Review of The Gamble Album by Nonkeen

1,000 years ago in what was Northern Europe you would spend the winter covered in pelts, listening to the animals in their pen, sleeping on the ground of your thatched roof house with everyone else. Sometimes in the long, dark months you would go outside and see if the frosty ground had cracked, then look up at the stars, a smear-like ribbon of lights so bright you could cast your shadow against them.

Nonkeen The Gamble Album

Now we know the answer to everything of course, but our ancestors posessed something else, an ability - a necessity - to commune with the elements and nature. Thirty years ago the music which accompanied a modern day quest for this nirvana was known sneerily as new age, suitable only for those still living in the ashes of late 60's hippy counter culture. In the twenty first century it's image has undergone something of a makeover, it's beatless vogue made accessible by the likes of Jon Hopkins and Sam Sheppard, not now so much celestial flotsam as locked in, ecstatic grace from the very edges of clubland.

If there is such a thing as a poster boy for this movement, German Nils Frahm would  probably be a subject. Rising to prominence firstly via 2011's Felt, he's continued to defy categorisation since and also produced work with fellow traveloguer Olafur Arnalds. The history of his latest project the nonkeen is suitably prosaic: fellow members Frederic Gmeiner and Sebastian Singwald are childhood friends from the the country's pre and post reformation eras, with whom he made tapes as adolescents using field recordings and found sounds. Eventually coalescing into a live iteration, they split up in 1997, after a bizarre in-performance accident left them vowing to never work together again.

Reunited in Berlin a decade later the trio began to work using their old modus operandi: The Gamble is the result, albeit for some it may feel like a nightmare. It's a record with no centre: some of the pieces flow, some do not, some are brief - cosmic sounding opener The Invention Mother - some are not, progressing at the sort of pace which makes a Sunday afternoon feel like being sucked into a black hole. Of course there are some obvious precedents - Brian Eno, Steve Reich, Harold Budd - but the willowy Rhodes of Saddest Continent On Earth, along with it's skeletal, out of time guitar, defy most conventions about layering sounds. Excorcising a perogative to expriment, Frahm & co. do quite the opposite to the expected at every turn, with for instance the almost motorik drums of The Ceramic People casting jazz shadows on a wall of improvisation.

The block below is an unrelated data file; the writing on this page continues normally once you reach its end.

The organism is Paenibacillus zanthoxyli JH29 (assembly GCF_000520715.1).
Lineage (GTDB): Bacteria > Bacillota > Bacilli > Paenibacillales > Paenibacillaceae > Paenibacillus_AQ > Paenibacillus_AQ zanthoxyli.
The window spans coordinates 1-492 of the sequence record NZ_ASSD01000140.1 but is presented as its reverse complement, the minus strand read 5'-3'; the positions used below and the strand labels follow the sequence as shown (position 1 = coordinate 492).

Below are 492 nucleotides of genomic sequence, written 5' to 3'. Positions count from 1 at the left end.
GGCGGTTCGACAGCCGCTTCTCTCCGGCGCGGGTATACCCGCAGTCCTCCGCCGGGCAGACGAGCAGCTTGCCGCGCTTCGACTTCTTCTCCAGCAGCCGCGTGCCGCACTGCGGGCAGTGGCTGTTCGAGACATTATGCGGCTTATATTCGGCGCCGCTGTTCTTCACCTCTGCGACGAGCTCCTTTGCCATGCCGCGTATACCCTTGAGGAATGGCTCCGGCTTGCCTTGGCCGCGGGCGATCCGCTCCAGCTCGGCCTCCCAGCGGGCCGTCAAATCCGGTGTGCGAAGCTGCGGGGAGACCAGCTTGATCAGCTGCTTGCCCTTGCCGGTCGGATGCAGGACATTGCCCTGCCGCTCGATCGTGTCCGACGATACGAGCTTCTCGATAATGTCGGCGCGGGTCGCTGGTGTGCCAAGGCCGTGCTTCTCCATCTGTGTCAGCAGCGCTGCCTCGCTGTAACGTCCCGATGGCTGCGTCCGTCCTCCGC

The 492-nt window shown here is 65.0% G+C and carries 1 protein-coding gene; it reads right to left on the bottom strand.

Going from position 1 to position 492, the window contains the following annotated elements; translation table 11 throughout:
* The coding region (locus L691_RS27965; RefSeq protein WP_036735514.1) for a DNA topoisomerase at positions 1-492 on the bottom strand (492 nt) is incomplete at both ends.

For all this is a collection of suitcase recordings, The Gamble is not the hardscrabble static and discombobulated ether you might expect. Chasing God Through Palmyra is in contrast remarkably syncopated, a mutant bossanova undertow etched with Deus Ex Machina samples and a shuffling, almost listless kind of charm. More than anything, the formerly redundant but now revived technology - scrambled tapes, analogue synths - is used with a minimalist touch, the jamming vibe conjuring up shapes as on The Beautiful Mess which are akin to the lost industrialism of twentieth century, whilst Capstan's vintage randomness is oddly soothing.

For Frahm, everything seems here to be perceived as a means to perform in a series of conundra. Originally schooled as a classicist, he uses The Gamble to reject it's conventions, working on phrases and ideas that come in and out of focus like shapes on a far horizon. Only once do the composites channel into something familiar: re:turn! Eddies like a half frozen river, each echoing pulse a God-like, awe inspiring beat of the Aurora twining in the dark blue sky above. Frahm once said "Music is about music. Not about life and love". In that moment the nonkeen make it about both, and about nothing at all other than freezing night air, and the unknown stories only the heavens can tell.

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